By Guest Author 18/09/2018


Dr JJ Eldridge

Writing this article and contributing to this series comes at a strange time for me.

While I was assigned male at birth I have struggled with my gender for a long time. It has become apparent to me that I am transgender; my sex assigned at birth does not match my gender identity, which I have recently come to understand is that I am probably a non-binary trans woman. Thus, I wonder if I should really be included here, “am I woman enough to be able to say something about suffrage?”.

It is certainly an odd form of impostor syndrome. One thing is that I carry the weight of having been male for so long that it can feel like it invalidates what I might have to say, but then I do have a unique viewpoint. I have seen the change in the way people talk to me and interact with me. It makes me realise how women can be shut out of so many opportunities by not being in the clique male groups.

Dr JJ Eldridge, supplied.

One thing that has been helping me make decisions about who I am is that my view of history of science has been changed. Thanks in no small part to having to teach the history of astronomy in a first-year class where a student, Paula Hogg, pointed out it was so difficult to see themselves in astronomy as all our stories were of “old bearded white men”. It made me put in more of the stories I already knew, such as those of Celia Payne Gaposchkin and Annie Jump Cannon.

The stories that have had the biggest impact on me have been finding the stories of the “Women Scientists Who Made Nuclear Astrophysics” [1]. While the list begins with internationally well-known names such as Marie Sklodowska Curie and Lise Meitner there were two names that resonated with me, Erika Helga Ruth Böhm-Vitnese and Beatrice Muriel Tinsley.

The work of both these women led to key contributions in my own field of research, stellar astrophysics, and yet during all the time I studied at university neither the fact they were women, nor their pioneering work was ever highlighted.

Böhm-Vitnese created the first accurate method to include convective zones within numerical models of stars. Her work [2] is still an integral part of such models 60 years later. While her work was highly cited, the fact she is a woman was never mentioned in stellar evolution courses where nearly every name is male. Learning about her allowed me to begin to see myself within my own field of research.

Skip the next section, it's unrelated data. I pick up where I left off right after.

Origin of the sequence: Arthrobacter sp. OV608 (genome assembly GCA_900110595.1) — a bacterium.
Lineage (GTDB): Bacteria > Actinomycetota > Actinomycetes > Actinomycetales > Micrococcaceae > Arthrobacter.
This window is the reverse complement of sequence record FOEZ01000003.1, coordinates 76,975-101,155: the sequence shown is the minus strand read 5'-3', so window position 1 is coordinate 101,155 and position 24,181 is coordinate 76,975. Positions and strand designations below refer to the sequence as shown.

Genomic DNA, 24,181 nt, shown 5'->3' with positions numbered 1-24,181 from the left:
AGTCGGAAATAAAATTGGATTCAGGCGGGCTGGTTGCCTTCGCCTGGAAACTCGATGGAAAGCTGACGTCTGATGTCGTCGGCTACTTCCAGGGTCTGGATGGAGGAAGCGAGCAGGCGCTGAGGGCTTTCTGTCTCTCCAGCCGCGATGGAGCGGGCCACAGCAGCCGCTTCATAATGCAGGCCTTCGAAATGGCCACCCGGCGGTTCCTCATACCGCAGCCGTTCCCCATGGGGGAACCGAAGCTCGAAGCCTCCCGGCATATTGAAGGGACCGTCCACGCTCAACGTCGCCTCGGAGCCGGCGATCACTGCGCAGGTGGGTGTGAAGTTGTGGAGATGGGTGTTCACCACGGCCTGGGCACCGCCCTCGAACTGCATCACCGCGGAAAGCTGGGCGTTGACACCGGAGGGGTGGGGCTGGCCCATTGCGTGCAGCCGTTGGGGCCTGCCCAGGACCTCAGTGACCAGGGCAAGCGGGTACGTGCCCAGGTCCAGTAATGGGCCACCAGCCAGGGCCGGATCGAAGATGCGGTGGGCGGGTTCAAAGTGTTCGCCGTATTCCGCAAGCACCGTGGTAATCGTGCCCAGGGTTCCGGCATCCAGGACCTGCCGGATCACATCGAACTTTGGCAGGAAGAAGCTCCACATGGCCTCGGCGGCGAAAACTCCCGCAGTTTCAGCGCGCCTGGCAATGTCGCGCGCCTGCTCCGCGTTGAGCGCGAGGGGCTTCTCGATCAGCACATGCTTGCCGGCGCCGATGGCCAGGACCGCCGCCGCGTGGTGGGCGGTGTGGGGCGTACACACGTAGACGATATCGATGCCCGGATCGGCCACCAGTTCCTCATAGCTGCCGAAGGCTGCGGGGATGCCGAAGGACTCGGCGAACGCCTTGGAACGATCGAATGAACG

Beatrice Tinsley.

Then I became aware of the work of New Zealander Beatrice Tinsley, a few years after moving to the University of Auckland. Within New Zealand, her achievements and life are well known. However, recently I came across a paper written a few years before I was born, “What stars become supernovae” [3]. Upon reading it, seeing the original attempt to answer the question I still work on today for the first time left me feeling an empty resonance. Seeing the tools and methods I use today so clearly laid out for the first time was inspiring, but with it not being more widely known left me disappointed. It has inspired me to share this paper widely, especially with future students.

There are many more examples in all fields of science, more stories have been uncovered by Kate Hannah from Te Pūnaha Matatini at the University of Auckland. Her historical research for her current project, Hidden Networks [4,5], has enabled departments of the University of Auckland’s Faculty of Science to adopt the names of women scientist alumnae to mark 125 years of universal suffrage in New Zealand.

Learning of all these stories and following those of women in science today, has had a significant impact on me during a key time in my own life. It tells me how important such stories are. Not just to encourage more women into science but to also make everyone of all genders realise that women have been contributing to science for a long time, and importantly leading the field and making key developments that allow us to move forward in our understanding of the Universe.

I write these thoughts from a perspective that is unique because I am transgender. For a long time, I feel like I was brainwashed that to be good in astrophysics I had to be a man, and always tried to fit the mould. As I become more at home in understanding who I am and transition to a new self, finding out that role models have been hidden leaves me frustrated. But I’m also inspired to find out more of these stories and make sure more people discover these hidden histories, knowing the importance of their impact.

Dr JJ Eldridge is a Senior Lecturer at the University of Auckland. They study exploding binary stars while trying to explode the myth of a gender binary.

[1] Hampton et al, Women Scientists Who Made Nuclear Astrophysics, to appear in Proc. of Intl. Conf. “Nuclei in the Cosmos XV”, LNGS Assergi, Italy, June 2018. Preprint at: https://arxiv.org/abs/1809.01045

[2] Böhm-Vitense, E., Über die Wasserstoffkonvektionszone in Sternen verschiedener Effektivtemperaturen und Leuchtkräfte, 1958, ZA, 46, 10

[3] Tinsley, B. M., 1975, What stars become supernovae, 1975, PASP, 87, 837T

[4] New Zealand’s invisible women scientists, Radio NZ, 26 April 2017.

[5] Hannah, K., 2017, Finding Matilda: deconstructing women’s invisibility in Finding New Zealand’s Scientific Heritage, 47, 148

Featured image: The grand-design spiral galaxy Messier 74 as photographed by the Hubble Space Telescope. NASA, ESA, and the Hubble Heritage (STScI/AURA)-ESA/Hubble Collaboration – Public Domain.